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walmart

The recent across-the-board cuts to food stamps not only hurt Walmart’s bottom line, it punishes their employees.

“According to Florida congressman Alan Grayson, in many states, Walmart employees are the largest group of Medicaid recipients,” Barry Riholtz recently noted. “They are also the single biggest group of food stamp recipients. Walmart’s ‘associates’ are paid so little, according to Grayson, that they receive $1,000 on average in public assistance. These amount to massive taxpayer subsidies for private companies.”

So it’s no surprise that this image was recently taken by a Walmart employee who did not want to disclose her name for fear of retribution, according to The Cleveland Plain-Dealer‘s Olivera Perkins:

This isn’t a merchandise display. It’s a food drive — not for the community, but for needy workers.

“Please Donate Food Items Here, so Associates in Need Can Enjoy Thanksgiving Dinner,” read signs affixed to the tablecloths.

This is a kindhearted gesture organized on the store level that reflects the Associates in Critical Need Trust, which uses associate donations to help employees in need. But it doesn’t change the fact that Walmart’s wages leave many of its employees struggling in poverty.

The average Walmart sales associate makes $8.81 per hour, according to the independent market research group IBISWorld,” Working America explained in a post on Daily Kos. “That translates into $15,576 a year if the associate works a full-time schedule of 34 hours a week. But that’s actually pegging it quite high, as many associates have highly erratic or meager work schedules that don’t allow them anywhere close to full-time status.”

The image above has already gone viral as groups on the left gear up for a long-term campaign to raise the minimum wage and nationwide protests against the nation’s largest retailer on Black Friday. Small protests against Walmart’s treatment of employees and threats of retaliation against those who organize them have been sporadic with minimal effect over the past few years. This year, the support of the AFL-CIO, rising awareness of income inequality and a decision by the National Labor Relations Board to prosecute the company for violating workers’ rights may bring new support to the store’s associates willing to be identified with the labor movement.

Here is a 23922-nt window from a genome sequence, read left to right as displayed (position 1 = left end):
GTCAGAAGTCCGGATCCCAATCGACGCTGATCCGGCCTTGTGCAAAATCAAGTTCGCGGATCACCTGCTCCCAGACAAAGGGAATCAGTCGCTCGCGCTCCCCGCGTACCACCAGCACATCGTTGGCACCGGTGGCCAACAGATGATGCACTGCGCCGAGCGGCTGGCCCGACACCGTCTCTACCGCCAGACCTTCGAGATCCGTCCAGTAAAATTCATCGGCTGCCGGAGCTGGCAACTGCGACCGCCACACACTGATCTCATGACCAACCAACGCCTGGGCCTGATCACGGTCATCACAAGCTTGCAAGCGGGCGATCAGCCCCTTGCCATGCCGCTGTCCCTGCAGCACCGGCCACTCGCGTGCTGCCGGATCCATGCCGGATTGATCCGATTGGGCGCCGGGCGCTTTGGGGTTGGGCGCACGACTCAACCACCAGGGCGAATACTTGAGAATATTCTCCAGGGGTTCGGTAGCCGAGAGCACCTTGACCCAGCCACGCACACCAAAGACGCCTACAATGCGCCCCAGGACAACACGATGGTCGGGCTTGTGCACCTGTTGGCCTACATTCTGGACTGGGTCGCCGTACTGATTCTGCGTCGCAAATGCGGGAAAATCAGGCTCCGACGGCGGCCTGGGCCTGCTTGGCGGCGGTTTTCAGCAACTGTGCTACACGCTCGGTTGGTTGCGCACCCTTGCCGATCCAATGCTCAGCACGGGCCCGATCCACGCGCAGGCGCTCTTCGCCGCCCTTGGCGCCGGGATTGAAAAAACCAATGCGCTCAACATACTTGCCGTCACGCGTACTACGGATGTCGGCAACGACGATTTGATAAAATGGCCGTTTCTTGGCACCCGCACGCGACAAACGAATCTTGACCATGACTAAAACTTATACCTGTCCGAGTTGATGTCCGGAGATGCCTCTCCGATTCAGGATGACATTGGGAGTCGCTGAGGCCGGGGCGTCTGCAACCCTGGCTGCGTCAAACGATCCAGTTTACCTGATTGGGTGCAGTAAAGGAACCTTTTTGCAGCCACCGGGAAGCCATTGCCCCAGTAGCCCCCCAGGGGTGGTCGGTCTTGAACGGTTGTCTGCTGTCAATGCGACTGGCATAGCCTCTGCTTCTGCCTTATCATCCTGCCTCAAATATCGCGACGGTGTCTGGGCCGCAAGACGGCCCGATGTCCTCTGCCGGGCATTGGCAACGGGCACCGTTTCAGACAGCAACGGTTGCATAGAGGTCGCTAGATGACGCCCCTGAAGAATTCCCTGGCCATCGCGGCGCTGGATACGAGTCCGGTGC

It should be noted that the heirs to the Walmart fortune can afford more canned goods than the bottom 40 percent of America combined.

Photo: Our Walmart

Actor as Donald Trump in Russia Today video ad

Screenshot from RT's 'Trump is here to make RT Great Again'

Russia Today, the network known in this country as RT, has produced a new "deep fake" video that portrays Donald Trump in post-presidential mode as an anchor for the Kremlin outlet. Using snippets of Trump's own voice and an actor in an outlandish blond wig, the ad suggests broadly that the US president is indeed a wholly owned puppet of Vladimir Putin– as he has so often given us reason to suspect.

"They're very nice. I make a lot of money with them," says the actor in Trump's own voice. "They pay me millions and hundreds of millions."

But when American journalists described the video as "disturbing," RT retorted that their aim wasn't to mock Trump, but his critics and every American who objects to the Russian manipulations that helped bring him to power.

As an ad for RT the video is amusing, but the network's description of it is just another lie. Putin's propagandists are again trolling Trump and America, as they've done many times over the past few years –- and this should be taken as a warning of what they're doing as Election Day approaches.

The Lincoln Project aptly observed that the Russians "said the quiet part out loud" this time, (Which is a bad habit they share with Trump.)